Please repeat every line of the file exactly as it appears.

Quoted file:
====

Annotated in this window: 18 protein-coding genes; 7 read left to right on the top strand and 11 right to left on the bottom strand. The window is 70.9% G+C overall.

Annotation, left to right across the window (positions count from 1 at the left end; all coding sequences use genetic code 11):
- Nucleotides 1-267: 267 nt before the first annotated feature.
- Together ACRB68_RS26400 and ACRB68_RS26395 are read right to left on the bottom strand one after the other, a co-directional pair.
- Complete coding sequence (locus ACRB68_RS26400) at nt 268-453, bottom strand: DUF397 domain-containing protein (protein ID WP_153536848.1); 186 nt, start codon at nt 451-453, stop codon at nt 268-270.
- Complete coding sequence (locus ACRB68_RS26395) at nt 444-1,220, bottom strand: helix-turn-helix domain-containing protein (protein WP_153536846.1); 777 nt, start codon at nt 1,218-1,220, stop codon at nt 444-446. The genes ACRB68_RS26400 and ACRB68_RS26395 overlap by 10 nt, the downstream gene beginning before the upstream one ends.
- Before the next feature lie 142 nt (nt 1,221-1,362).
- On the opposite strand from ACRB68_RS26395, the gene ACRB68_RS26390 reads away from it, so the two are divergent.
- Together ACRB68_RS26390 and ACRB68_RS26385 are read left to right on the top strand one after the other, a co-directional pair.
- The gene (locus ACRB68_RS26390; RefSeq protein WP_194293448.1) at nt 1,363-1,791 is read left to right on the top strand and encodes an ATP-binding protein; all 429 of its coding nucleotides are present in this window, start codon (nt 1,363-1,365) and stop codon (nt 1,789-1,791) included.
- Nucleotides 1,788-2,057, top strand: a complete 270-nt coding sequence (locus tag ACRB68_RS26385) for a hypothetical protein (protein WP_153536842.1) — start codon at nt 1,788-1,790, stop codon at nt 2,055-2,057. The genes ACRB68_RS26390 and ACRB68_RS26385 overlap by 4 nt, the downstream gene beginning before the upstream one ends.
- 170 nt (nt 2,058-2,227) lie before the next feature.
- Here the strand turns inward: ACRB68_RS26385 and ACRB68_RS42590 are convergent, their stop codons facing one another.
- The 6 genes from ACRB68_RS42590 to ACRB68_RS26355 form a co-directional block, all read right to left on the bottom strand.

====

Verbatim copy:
Annotated in this window: 18 protein-coding genes; 7 read left to right on the top strand and 11 right to left on the bottom strand. The window is 70.9% G+C overall.

Annotation, left to right across the window (positions count from 1 at the left end; all coding sequences use genetic code 11):
- Nucleotides 1-267: 267 nt before the first annotated feature.
- Together ACRB68_RS26400 and ACRB68_RS26395 are read right to left on the bottom strand one after the other, a co-directional pair.
- Complete coding sequence (locus ACRB68_RS26400) at nt 268-453, bottom strand: DUF397 domain-containing protein (protein ID WP_153536848.1); 186 nt, start codon at nt 451-453, stop codon at nt 268-270.
- Complete coding sequence (locus ACRB68_RS26395) at nt 444-1,220, bottom strand: helix-turn-helix domain-containing protein (protein WP_153536846.1); 777 nt, start codon at nt 1,218-1,220, stop codon at nt 444-446. The genes ACRB68_RS26400 and ACRB68_RS26395 overlap by 10 nt, the downstream gene beginning before the upstream one ends.
- Before the next feature lie 142 nt (nt 1,221-1,362).
- On the opposite strand from ACRB68_RS26395, the gene ACRB68_RS26390 reads away from it, so the two are divergent.
- Together ACRB68_RS26390 and ACRB68_RS26385 are read left to right on the top strand one after the other, a co-directional pair.
- The gene (locus ACRB68_RS26390; RefSeq protein WP_194293448.1) at nt 1,363-1,791 is read left to right on the top strand and encodes an ATP-binding protein; all 429 of its coding nucleotides are present in this window, start codon (nt 1,363-1,365) and stop codon (nt 1,789-1,791) included.
- Nucleotides 1,788-2,057, top strand: a complete 270-nt coding sequence (locus tag ACRB68_RS26385) for a hypothetical protein (protein WP_153536842.1) — start codon at nt 1,788-1,790, stop codon at nt 2,055-2,057. The genes ACRB68_RS26390 and ACRB68_RS26385 overlap by 4 nt, the downstream gene beginning before the upstream one ends.
- 170 nt (nt 2,058-2,227) lie before the next feature.
- Here the strand turns inward: ACRB68_RS26385 and ACRB68_RS42590 are convergent, their stop codons facing one another.
- The 6 genes from ACRB68_RS42590 to ACRB68_RS26355 form a co-directional block, all read right to left on the bottom strand.